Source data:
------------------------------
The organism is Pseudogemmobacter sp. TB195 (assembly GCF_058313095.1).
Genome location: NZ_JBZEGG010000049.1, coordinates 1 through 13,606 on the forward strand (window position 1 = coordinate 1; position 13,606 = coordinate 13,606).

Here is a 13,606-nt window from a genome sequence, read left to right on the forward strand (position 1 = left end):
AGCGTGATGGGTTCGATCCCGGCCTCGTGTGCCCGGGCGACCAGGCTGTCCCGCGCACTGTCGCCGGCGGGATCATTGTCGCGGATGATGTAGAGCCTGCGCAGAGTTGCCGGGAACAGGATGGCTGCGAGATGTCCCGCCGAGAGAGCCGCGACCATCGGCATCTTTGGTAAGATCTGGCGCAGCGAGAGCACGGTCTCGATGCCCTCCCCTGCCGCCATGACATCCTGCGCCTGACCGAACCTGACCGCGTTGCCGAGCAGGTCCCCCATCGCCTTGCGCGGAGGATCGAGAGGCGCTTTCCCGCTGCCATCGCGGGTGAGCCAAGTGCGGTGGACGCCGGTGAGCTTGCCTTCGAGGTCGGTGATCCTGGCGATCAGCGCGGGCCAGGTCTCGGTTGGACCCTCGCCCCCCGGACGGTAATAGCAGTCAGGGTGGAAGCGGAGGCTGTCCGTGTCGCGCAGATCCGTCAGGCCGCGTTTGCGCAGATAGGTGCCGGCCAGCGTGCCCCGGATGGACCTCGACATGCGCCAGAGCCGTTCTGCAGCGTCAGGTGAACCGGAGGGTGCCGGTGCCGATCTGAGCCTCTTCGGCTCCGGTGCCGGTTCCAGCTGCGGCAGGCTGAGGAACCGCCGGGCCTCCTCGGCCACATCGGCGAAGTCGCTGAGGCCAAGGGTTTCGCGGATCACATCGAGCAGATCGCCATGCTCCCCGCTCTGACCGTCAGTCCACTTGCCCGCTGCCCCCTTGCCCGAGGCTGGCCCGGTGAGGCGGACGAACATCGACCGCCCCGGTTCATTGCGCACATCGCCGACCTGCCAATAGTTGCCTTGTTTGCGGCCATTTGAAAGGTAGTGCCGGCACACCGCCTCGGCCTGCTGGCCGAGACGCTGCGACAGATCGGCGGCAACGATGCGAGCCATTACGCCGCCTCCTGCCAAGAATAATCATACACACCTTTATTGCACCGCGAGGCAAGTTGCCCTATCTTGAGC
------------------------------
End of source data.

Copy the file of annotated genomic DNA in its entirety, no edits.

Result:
The organism is Pseudogemmobacter sp. TB195 (assembly GCF_058313095.1).
Genome location: NZ_JBZEGG010000049.1, coordinates 1 through 13,606 on the forward strand (window position 1 = coordinate 1; position 13,606 = coordinate 13,606).

Here is a 13,606-nt window from a genome sequence, read left to right on the forward strand (position 1 = left end):
AGCGTGATGGGTTCGATCCCGGCCTCGTGTGCCCGGGCGACCAGGCTGTCCCGCGCACTGTCGCCGGCGGGATCATTGTCGCGGATGATGTAGAGCCTGCGCAGAGTTGCCGGGAACAGGATGGCTGCGAGATGTCCCGCCGAGAGAGCCGCGACCATCGGCATCTTTGGTAAGATCTGGCGCAGCGAGAGCACGGTCTCGATGCCCTCCCCTGCCGCCATGACATCCTGCGCCTGACCGAACCTGACCGCGTTGCCGAGCAGGTCCCCCATCGCCTTGCGCGGAGGATCGAGAGGCGCTTTCCCGCTGCCATCGCGGGTGAGCCAAGTGCGGTGGACGCCGGTGAGCTTGCCTTCGAGGTCGGTGATCCTGGCGATCAGCGCGGGCCAGGTCTCGGTTGGACCCTCGCCCCCCGGACGGTAATAGCAGTCAGGGTGGAAGCGGAGGCTGTCCGTGTCGCGCAGATCCGTCAGGCCGCGTTTGCGCAGATAGGTGCCGGCCAGCGTGCCCCGGATGGACCTCGACATGCGCCAGAGCCGTTCTGCAGCGTCAGGTGAACCGGAGGGTGCCGGTGCCGATCTGAGCCTCTTCGGCTCCGGTGCCGGTTCCAGCTGCGGCAGGCTGAGGAACCGCCGGGCCTCCTCGGCCACATCGGCGAAGTCGCTGAGGCCAAGGGTTTCGCGGATCACATCGAGCAGATCGCCATGCTCCCCGCTCTGACCGTCAGTCCACTTGCCCGCTGCCCCCTTGCCCGAGGCTGGCCCGGTGAGGCGGACGAACATCGACCGCCCCGGTTCATTGCGCACATCGCCGACCTGCCAATAGTTGCCTTGTTTGCGGCCATTTGAAAGGTAGTGCCGGCACACCGCCTCGGCCTGCTGGCCGAGACGCTGCGACAGATCGGCGGCAACGATGCGAGCCATTACGCCGCCTCCTGCCAAGAATAATCATACACACCTTTATTGCACCGCGAGGCAAGTTGCCCTATCTTGAGC